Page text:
David Bowie's final album, Blackstar, was released on January 8 2016, only two days before his death. The album has received widespread critical acclaim and appears set to top the charts in both the UK and the U.S., as well as elsewhere. It has generally been agreed by observers that Blackstar deals with Mr. Bowie's own demise. CNN stated that the album "reveals a man who appears to be grappling with his own mortality". Long time friend, collaborator, and producer on many of David Bowie's albums (including Blackstar) Tony Visconti appears to confirm this, stating on Facebook, "He always did what he wanted to do. And he wanted to do it his way and he wanted to do it the best way. His death was no different from his life - a work of Art. He made Blackstar for us, his parting gift. I knew for a year this was the way it would be. I wasn't, however, prepared for it. He was an extraordinary man, full of love and life. He will always be with us. For now, it is appropriate to cry."
Throughout his long career in music David Bowie collaborated with many other artists, even producing their albums. He not only wrote the song "All the Young Dudes" for Mott the Hoople, but produced their album and of the same name as well as playing saxophone and providing backing vocals on the album. He produced and played on Iggy Pop's first two solo albums (The Idiot and Lust for Life) and later co-produced Iggy Pop's album Blah Blah Blah. He appeared on a number of other artists' albums, from playing saxophone on Steeleye Span's "To Know Him is to Love Him" to singing guest vocals for artists ranging from Mick Ronson to Lou Reed.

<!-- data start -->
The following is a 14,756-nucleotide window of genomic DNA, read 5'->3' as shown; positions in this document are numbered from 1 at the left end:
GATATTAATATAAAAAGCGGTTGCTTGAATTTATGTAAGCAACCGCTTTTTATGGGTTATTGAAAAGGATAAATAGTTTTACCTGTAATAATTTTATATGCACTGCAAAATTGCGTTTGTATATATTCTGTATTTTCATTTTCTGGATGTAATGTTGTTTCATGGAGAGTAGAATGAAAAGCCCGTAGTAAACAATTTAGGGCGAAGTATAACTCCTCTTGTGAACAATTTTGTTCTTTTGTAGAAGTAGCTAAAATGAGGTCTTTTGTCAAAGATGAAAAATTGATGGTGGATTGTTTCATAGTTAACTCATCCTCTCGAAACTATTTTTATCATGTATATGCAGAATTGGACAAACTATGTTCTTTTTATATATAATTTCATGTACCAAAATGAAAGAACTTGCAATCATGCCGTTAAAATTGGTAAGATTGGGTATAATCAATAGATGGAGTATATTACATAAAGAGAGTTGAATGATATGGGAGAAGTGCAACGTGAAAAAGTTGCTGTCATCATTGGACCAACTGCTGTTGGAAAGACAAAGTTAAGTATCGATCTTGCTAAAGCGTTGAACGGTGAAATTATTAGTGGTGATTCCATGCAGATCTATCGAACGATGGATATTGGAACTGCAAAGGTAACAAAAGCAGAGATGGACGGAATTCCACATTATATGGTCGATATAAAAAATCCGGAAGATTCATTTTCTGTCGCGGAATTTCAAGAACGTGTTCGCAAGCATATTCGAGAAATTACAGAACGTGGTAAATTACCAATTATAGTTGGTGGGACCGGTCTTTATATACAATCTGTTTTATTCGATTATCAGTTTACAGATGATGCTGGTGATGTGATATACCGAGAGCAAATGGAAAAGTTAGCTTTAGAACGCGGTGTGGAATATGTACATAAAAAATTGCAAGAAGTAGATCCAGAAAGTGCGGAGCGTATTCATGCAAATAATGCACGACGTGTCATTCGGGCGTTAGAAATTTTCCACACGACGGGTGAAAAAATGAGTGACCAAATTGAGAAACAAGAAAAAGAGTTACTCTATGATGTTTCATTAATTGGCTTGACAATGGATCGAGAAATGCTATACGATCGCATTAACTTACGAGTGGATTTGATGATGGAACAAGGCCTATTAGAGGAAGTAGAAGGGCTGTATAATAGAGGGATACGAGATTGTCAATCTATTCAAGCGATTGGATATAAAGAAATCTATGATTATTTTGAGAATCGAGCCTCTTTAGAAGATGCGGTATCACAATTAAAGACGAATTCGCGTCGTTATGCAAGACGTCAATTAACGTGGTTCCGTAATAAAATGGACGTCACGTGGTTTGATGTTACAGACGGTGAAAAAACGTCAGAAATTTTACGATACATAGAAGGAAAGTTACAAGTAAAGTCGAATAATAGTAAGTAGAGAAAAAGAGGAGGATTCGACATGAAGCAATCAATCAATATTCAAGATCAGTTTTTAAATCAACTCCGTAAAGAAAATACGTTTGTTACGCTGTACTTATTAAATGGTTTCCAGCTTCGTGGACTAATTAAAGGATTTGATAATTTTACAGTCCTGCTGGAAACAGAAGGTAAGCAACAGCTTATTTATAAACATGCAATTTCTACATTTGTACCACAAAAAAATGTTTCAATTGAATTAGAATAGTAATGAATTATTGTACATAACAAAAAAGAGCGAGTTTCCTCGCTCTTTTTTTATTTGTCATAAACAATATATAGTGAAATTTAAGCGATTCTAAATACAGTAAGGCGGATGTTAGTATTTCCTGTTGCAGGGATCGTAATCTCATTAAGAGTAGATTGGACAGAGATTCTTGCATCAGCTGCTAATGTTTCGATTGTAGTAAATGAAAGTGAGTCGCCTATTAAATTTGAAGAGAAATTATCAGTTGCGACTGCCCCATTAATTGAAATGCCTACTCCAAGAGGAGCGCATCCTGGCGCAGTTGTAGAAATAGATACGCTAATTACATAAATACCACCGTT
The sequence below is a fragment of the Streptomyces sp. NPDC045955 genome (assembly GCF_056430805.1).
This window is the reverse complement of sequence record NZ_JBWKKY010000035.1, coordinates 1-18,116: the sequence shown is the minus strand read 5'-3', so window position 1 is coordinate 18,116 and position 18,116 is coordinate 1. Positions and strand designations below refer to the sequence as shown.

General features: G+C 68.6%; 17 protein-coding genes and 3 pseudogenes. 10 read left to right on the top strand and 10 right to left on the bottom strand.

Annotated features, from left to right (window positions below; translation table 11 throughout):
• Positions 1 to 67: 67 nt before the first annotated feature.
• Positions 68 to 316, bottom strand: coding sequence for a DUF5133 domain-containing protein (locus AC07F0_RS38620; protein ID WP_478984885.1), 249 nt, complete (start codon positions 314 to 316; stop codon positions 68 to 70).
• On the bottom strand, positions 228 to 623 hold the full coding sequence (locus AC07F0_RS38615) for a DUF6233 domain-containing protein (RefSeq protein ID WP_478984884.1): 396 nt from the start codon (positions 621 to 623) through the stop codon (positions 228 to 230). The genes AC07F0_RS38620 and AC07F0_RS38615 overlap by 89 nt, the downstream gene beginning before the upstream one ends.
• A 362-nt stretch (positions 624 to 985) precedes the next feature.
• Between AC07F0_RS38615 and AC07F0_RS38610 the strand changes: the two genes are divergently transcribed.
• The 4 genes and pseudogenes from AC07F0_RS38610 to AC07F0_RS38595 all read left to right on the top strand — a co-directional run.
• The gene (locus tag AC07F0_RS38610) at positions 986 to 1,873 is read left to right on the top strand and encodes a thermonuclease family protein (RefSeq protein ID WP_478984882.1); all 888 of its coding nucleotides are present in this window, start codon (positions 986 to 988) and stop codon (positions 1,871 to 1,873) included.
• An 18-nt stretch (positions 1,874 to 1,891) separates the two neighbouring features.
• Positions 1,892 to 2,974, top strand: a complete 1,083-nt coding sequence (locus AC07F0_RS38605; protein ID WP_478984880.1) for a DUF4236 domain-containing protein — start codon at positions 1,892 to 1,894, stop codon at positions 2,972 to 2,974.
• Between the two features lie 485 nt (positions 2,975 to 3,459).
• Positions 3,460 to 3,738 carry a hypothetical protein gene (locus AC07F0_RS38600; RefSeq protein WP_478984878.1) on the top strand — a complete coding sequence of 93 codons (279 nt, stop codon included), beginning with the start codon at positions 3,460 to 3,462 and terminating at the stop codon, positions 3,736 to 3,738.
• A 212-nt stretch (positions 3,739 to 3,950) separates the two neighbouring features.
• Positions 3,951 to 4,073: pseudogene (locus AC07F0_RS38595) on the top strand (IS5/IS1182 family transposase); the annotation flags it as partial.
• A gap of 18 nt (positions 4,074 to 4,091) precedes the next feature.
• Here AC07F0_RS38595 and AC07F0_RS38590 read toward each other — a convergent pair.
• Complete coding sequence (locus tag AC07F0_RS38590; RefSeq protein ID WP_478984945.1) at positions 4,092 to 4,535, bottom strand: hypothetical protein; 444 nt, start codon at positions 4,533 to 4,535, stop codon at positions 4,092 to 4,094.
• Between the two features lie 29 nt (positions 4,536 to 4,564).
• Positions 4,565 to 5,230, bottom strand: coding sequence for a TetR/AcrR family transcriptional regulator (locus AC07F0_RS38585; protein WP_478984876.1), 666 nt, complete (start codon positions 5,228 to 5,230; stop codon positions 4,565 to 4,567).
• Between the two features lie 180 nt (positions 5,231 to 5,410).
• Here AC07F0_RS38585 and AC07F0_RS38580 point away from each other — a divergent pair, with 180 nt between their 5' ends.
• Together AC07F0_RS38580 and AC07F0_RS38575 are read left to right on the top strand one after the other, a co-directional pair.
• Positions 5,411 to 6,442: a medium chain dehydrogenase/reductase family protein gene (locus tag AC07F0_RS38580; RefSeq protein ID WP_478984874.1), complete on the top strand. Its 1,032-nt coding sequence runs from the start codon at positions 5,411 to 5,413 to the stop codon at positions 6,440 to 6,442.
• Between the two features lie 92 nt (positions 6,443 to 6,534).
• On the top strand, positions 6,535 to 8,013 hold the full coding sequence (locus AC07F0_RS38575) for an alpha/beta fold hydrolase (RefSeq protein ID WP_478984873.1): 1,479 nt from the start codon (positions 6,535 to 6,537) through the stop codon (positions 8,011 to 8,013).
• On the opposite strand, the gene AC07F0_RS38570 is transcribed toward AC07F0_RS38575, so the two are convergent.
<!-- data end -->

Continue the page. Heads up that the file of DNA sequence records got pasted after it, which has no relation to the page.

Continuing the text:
Unlike many rock stars, David Bowie also had a very successful career in film. His career as an actor actually began in the Sixties. His film debut was in the short "The Boy" in 1967, a full two years before he would have his first hit with "Space Oddity". In 1968 he appeared in an episode of Theatre 625, which is now sadly missing. He appeared in an uncredited bit part in The Virgin Soldiers in 1969. In 1970 he appeared in the short television film "Pierrot in Turquoise or The Looking Glass Murders".
In the early Seventies David Bowie would be occupied with his music career, but in 1976 he starred in one of his best known roles, that of the alien Thomas Jerome Newton in The Man Who Fell to Earth. While it received mix reviews upon its release, the film is now regarded as a cult classic. He followed The Man Who Fell to Earth with the poorly received Just a Gigolo in 1978.
Arguably the Eighties was the height of David Bowie's acting career. In 1983 he starred in the vampire movie The Hunger. The film received mixed reviews upon its release, but has since developed a cult following. David Bowie's most famous film may well be Labyrinth, released in 1986. In the film David Bowie plays Jareth the Goblin King, who grants young Sarah's (Jennifer Connelly) wish that her baby brother would go away. The film received mixed to positive reviews upon its release, but has since come to be regarded as a classic. In 1983 David Bowie starred in the film Merry Christmas, Mr. Lawrence. The film received largely positive reviews upon its release and is still very highly regarded today. In the Eighties David Bowie also appeared in the films Christiane F. (1981--in a cameo as himself), Yellowbeard (1983--in a cameo), Into the Night (1985), Absolute Beginners (1986), and The Last Temptation of Christ (1988). He also provided narration in the re-release of the classic TV special The Snowman.